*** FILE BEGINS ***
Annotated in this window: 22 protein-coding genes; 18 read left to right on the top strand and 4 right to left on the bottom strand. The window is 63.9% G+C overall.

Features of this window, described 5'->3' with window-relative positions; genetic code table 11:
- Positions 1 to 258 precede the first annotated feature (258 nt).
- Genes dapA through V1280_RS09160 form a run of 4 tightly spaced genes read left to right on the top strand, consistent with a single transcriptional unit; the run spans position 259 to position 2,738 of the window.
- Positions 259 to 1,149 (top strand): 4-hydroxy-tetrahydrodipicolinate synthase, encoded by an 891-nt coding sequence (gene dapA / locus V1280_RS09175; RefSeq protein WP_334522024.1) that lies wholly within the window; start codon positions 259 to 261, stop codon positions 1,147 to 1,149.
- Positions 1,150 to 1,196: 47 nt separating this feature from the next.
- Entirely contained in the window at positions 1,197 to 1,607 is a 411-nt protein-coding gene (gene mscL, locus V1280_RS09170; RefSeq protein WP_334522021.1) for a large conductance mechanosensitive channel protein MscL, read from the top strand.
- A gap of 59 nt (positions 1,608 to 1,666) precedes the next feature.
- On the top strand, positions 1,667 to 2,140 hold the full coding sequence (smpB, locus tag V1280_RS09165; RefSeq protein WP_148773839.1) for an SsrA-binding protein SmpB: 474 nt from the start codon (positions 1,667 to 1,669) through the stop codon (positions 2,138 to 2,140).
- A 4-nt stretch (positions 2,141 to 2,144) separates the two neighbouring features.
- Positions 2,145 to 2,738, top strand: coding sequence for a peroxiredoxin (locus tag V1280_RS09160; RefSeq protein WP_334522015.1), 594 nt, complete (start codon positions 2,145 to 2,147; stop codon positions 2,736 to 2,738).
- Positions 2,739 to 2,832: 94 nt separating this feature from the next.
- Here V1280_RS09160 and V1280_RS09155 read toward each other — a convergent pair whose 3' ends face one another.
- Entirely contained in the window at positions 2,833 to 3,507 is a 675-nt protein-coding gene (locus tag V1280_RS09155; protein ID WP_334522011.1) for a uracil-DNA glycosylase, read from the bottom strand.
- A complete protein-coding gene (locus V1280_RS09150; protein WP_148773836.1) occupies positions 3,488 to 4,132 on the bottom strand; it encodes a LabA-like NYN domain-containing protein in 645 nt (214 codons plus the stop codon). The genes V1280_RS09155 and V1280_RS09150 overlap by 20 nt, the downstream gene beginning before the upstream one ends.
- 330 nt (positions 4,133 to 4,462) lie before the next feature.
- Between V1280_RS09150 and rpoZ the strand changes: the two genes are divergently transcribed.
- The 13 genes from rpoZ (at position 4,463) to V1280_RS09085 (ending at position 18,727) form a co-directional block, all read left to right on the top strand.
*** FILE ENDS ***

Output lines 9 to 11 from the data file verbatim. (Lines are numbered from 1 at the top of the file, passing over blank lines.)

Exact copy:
- On the top strand, positions 1,667 to 2,140 hold the full coding sequence (smpB, locus tag V1280_RS09165; RefSeq protein WP_148773839.1) for an SsrA-binding protein SmpB: 474 nt from the start codon (positions 1,667 to 1,669) through the stop codon (positions 2,138 to 2,140).
- A 4-nt stretch (positions 2,141 to 2,144) separates the two neighbouring features.
- Positions 2,145 to 2,738, top strand: coding sequence for a peroxiredoxin (locus tag V1280_RS09160; RefSeq protein WP_334522015.1), 594 nt, complete (start codon positions 2,145 to 2,147; stop codon positions 2,736 to 2,738).